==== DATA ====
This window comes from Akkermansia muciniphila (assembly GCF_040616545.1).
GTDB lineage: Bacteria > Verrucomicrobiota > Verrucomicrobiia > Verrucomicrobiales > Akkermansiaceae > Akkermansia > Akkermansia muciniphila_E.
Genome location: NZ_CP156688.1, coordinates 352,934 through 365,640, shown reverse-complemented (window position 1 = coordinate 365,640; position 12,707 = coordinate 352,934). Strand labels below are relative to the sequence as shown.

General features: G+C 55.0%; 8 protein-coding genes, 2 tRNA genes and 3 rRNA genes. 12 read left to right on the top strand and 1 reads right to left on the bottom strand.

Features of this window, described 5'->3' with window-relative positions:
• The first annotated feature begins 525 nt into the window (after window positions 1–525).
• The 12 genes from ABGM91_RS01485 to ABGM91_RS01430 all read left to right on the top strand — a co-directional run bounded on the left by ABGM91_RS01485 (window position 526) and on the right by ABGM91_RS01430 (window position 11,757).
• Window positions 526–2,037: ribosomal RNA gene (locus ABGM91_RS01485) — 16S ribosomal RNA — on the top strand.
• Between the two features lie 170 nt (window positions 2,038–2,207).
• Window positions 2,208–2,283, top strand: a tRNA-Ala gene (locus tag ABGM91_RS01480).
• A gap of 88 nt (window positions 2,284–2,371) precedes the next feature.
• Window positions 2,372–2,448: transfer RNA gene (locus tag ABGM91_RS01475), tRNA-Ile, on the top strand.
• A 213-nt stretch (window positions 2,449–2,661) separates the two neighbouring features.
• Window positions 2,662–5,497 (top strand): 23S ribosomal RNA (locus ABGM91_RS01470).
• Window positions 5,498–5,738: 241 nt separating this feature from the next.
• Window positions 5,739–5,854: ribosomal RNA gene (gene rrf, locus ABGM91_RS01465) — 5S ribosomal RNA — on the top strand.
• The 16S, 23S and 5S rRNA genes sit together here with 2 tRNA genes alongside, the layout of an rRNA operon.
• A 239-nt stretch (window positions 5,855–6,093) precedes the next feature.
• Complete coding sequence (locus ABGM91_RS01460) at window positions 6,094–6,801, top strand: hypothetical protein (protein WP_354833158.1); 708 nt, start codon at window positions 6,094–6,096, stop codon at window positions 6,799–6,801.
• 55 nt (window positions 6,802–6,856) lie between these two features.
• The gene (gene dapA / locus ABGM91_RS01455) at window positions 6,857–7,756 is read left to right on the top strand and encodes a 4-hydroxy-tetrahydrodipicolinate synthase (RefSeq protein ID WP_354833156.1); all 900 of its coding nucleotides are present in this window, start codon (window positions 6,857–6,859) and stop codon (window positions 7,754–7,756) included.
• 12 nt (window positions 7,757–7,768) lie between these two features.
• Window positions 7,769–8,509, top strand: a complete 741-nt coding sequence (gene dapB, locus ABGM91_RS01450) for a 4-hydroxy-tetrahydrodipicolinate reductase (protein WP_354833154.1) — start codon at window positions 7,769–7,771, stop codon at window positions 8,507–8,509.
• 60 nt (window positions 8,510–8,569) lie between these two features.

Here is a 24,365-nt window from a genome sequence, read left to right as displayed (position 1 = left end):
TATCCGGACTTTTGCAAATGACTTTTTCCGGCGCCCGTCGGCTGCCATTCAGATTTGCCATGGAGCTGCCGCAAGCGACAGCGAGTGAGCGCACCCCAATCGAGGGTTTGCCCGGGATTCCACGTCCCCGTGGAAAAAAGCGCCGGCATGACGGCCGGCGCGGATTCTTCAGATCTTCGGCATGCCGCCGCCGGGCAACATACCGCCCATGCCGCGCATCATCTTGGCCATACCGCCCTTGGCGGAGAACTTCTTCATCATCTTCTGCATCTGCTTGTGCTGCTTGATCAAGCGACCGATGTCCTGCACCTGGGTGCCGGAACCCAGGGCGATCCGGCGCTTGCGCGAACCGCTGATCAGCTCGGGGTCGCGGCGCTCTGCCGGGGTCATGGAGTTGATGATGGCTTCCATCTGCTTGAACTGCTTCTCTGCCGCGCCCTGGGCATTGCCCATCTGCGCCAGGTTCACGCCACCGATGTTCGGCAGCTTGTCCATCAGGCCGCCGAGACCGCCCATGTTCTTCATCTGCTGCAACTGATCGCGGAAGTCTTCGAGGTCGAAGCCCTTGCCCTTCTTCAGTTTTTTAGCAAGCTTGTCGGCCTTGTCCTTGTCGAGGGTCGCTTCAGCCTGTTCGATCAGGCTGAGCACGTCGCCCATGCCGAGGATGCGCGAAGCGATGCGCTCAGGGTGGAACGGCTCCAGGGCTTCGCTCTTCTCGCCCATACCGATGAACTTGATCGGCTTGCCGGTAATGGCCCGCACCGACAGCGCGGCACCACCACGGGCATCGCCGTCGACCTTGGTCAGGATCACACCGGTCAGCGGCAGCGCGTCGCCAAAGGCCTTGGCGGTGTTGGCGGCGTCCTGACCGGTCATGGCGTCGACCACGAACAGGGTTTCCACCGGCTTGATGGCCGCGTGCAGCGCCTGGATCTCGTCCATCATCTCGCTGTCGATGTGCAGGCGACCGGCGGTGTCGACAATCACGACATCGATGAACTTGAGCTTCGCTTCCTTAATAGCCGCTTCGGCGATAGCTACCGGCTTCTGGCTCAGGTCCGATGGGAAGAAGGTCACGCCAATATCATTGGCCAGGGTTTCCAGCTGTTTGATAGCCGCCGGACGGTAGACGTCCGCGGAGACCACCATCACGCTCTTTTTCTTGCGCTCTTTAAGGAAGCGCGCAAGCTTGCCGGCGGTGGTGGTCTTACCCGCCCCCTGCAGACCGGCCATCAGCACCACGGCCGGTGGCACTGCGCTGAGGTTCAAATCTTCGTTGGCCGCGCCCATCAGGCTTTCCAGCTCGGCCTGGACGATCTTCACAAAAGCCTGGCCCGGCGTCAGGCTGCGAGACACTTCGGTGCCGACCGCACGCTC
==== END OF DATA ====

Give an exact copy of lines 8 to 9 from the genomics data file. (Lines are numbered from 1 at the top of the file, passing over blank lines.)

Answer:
• Window positions 526–2,037: ribosomal RNA gene (locus ABGM91_RS01485) — 16S ribosomal RNA — on the top strand.
• Between the two features lie 170 nt (window positions 2,038–2,207).